Newspapers was the key material that was uploaded in this newly invented machine and thus the blessings of a printing machine spread faster across the globe. Hickey's Bengal Gazaette, the first newspaper in India, hit the stand on 29 January 1780, and Assamese newspaper joined the stream in six decades later, courtesy Baptist Missionaries led by Nathan Brown and Miles Bronson.

As this news magazine heralded a new era in the world of Assamese newspapers and literature, a galaxy of Assamese writers were born, creating a new society of literary connoisseurs. The notable writers of Arundoloi who lasting impact on Assamese newspaper and literature are Anandaram Dhekial Phukan, Hemchandra Barua, Gunabhiram Barua, and Nidhi Levi Farwell.

Arunodoi commands a significant place in establishing the autonomy and originality of the Assamese language. After annexation of Assam by the East India in 1826, the Briitsh administration facilitated large scale immigration from Bengal to Assam and they faced a dearth of competent personnel to run the administrative machinery in this newly acquired territory.

The void was to be filled by Bengali immigrants who took up government jobs and performed suitably as they had been quite familiar with British norms due to earlier annexation of Bengal by the British. However, this class of new comers somehow suffered from a delusion that Assamese was not an independent language, but a derivative from Bengali and the immigrants succeeded in convincing the alien British rulers to replace Assamese with Bengali as the language for official work as well as medium of instruction. Assamese society at large was dumbfounded.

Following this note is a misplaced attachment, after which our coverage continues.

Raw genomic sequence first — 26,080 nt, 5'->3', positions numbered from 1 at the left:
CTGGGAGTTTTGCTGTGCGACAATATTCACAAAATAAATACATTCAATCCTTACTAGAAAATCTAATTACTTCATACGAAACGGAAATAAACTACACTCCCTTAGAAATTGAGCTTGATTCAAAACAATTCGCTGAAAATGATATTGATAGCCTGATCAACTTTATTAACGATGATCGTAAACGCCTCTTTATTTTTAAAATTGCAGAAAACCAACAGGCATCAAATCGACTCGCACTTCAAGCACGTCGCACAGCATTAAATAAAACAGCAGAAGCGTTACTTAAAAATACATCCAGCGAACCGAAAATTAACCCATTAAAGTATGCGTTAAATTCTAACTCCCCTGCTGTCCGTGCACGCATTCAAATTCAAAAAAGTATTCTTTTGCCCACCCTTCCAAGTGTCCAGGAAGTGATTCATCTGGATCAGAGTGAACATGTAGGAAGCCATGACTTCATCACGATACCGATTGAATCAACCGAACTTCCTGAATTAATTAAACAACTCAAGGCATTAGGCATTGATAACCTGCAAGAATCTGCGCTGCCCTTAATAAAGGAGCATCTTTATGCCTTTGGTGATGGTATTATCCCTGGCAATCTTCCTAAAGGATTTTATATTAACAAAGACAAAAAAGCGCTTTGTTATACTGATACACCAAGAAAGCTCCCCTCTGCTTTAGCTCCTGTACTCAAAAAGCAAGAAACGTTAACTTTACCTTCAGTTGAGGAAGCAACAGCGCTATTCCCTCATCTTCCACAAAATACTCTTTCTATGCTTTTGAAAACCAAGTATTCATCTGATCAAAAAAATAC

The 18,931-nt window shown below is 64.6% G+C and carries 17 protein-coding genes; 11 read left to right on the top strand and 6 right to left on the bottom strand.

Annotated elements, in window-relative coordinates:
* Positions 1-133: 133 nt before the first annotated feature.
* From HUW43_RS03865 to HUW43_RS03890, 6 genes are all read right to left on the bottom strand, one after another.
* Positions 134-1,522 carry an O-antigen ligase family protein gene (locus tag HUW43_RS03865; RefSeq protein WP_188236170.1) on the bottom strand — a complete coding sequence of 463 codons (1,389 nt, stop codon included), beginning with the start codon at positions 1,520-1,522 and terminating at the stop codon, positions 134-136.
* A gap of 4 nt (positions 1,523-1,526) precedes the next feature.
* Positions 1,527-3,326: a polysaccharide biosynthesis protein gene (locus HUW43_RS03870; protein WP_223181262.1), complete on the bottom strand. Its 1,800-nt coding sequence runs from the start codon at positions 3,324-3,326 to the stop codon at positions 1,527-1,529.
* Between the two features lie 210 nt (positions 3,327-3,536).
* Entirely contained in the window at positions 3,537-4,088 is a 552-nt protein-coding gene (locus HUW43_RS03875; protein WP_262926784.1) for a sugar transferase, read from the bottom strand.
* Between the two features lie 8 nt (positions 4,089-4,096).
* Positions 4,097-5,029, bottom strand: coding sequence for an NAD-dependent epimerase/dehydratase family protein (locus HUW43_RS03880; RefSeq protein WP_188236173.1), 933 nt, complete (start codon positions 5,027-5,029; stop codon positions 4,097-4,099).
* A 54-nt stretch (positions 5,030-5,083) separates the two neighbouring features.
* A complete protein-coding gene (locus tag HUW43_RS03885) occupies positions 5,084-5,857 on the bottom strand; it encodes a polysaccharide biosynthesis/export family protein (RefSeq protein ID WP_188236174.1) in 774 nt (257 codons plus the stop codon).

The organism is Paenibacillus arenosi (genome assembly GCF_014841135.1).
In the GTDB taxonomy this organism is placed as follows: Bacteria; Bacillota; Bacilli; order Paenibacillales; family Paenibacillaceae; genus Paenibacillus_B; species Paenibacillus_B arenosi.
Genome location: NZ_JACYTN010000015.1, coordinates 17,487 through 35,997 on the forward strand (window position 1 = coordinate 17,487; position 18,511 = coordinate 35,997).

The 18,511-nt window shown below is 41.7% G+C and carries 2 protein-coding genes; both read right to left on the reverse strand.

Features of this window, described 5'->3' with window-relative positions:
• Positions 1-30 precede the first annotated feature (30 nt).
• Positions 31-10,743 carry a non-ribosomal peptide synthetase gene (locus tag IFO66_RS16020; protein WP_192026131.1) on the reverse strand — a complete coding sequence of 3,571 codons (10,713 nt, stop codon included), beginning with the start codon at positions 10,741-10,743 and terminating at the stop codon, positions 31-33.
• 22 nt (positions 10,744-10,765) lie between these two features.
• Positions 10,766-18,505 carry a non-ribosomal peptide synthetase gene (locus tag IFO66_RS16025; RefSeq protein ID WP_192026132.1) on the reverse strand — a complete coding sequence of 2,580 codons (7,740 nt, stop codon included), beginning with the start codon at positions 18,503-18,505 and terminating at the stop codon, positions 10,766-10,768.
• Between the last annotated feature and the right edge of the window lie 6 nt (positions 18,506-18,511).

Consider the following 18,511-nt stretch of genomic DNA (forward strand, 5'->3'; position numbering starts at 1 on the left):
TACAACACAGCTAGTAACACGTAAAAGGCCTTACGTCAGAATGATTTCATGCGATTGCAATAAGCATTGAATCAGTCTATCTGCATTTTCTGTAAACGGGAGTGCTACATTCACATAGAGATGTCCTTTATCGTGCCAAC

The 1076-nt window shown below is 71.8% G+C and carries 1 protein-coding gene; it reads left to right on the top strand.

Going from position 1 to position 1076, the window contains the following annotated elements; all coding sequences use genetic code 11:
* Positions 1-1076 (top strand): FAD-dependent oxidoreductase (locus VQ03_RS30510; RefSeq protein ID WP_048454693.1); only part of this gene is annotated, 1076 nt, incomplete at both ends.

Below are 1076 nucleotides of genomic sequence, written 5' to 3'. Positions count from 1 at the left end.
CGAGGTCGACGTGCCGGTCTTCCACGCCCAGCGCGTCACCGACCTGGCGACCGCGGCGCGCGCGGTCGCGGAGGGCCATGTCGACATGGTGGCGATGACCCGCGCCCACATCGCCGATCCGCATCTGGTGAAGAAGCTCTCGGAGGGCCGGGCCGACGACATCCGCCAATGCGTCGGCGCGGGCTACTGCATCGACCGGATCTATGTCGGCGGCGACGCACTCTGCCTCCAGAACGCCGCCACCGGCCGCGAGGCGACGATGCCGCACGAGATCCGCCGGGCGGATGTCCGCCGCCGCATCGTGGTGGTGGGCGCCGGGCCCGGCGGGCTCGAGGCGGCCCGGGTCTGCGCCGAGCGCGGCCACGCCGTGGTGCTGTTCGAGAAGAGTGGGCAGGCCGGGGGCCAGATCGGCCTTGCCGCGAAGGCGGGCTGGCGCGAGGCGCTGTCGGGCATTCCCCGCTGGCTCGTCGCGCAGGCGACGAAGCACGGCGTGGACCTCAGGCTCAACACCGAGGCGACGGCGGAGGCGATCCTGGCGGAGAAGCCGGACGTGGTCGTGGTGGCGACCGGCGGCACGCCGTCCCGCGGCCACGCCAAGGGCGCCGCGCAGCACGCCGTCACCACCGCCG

A struggle for reinstating the mother tongue ensued and it was after a long four decades that the British realized their folly and Assamese was restored in offices, schools and colleges. The Christian Missionaries had discovered the uniqueness of Assamese language earlier than the British rulers and they too, like other Assamese stalwarts Anadaram Dhekial Phukan, Gunabhiram Barua and others, argued with the British for restoration of the vernacular.

In this backdrop, the first Assamese news magazine Arunodoi emerged and its pioneers Brown Bronson used the publication as a vehicle to drive the point home and the magazine took the initiative of innovating the then Assamese dialect instead of borrowing words from other languages. The Assamese people got to know about the western world only through this magazine, which opened the gate to the modern literacy in Assam.

It mainly included various news related to current affairs, Science, astrology, history and also trivia although Christianity was its main aim. The magazine's publishing ended when the printing press was sold in 1883. In 1882, Hemchandra baruah published wekkly tabloid "Assam News" in both assamese and english which was in true sense a newspaper. But it was short lived and the publication was stopped within 3 years in 1885.

In 1894 Manik Chandra Barua and Kaliram Barua together published another weekly "Assam". The newspaper got attention of the general public and became popular for some time. In 1895 Radhanath Changkakoty published english weekly newspaper, "Times of Assam" from Dibrugarh. The newspaper continued contributing to the Assamese society for more than five decades till 1947.